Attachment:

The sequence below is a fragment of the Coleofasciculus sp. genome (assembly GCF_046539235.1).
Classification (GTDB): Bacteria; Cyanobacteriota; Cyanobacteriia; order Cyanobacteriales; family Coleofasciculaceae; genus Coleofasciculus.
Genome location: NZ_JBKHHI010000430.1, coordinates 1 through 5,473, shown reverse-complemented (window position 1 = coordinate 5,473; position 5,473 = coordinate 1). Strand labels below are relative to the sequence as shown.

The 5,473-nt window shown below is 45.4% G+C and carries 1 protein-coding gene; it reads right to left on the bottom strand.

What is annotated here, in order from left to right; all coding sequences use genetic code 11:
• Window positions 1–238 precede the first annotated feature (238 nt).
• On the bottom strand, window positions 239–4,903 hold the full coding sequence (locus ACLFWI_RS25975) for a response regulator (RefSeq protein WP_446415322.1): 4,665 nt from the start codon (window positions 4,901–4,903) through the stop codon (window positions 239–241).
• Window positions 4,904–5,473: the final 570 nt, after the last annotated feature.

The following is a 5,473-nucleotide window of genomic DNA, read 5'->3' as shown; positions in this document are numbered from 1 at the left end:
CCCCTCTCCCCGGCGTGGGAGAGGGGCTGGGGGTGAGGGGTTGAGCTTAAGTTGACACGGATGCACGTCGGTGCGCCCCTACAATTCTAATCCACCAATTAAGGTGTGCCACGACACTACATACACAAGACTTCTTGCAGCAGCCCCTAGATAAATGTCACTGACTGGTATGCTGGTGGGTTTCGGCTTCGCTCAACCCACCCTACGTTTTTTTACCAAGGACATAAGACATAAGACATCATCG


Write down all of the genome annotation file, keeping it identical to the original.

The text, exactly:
The sequence below is a fragment of the Coleofasciculus sp. genome (assembly GCF_046539235.1).
Classification (GTDB): Bacteria; Cyanobacteriota; Cyanobacteriia; order Cyanobacteriales; family Coleofasciculaceae; genus Coleofasciculus.
Genome location: NZ_JBKHHI010000430.1, coordinates 1 through 5,473, shown reverse-complemented (window position 1 = coordinate 5,473; position 5,473 = coordinate 1). Strand labels below are relative to the sequence as shown.

The 5,473-nt window shown below is 45.4% G+C and carries 1 protein-coding gene; it reads right to left on the bottom strand.

What is annotated here, in order from left to right; all coding sequences use genetic code 11:
• Window positions 1–238 precede the first annotated feature (238 nt).
• On the bottom strand, window positions 239–4,903 hold the full coding sequence (locus ACLFWI_RS25975) for a response regulator (RefSeq protein WP_446415322.1): 4,665 nt from the start codon (window positions 4,901–4,903) through the stop codon (window positions 239–241).
• Window positions 4,904–5,473: the final 570 nt, after the last annotated feature.

The following is a 5,473-nucleotide window of genomic DNA, read 5'->3' as shown; positions in this document are numbered from 1 at the left end:
CCCCTCTCCCCGGCGTGGGAGAGGGGCTGGGGGTGAGGGGTTGAGCTTAAGTTGACACGGATGCACGTCGGTGCGCCCCTACAATTCTAATCCACCAATTAAGGTGTGCCACGACACTACATACACAAGACTTCTTGCAGCAGCCCCTAGATAAATGTCACTGACTGGTATGCTGGTGGGTTTCGGCTTCGCTCAACCCACCCTACGTTTTTTTACCAAGGACATAAGACATAAGACATCATCG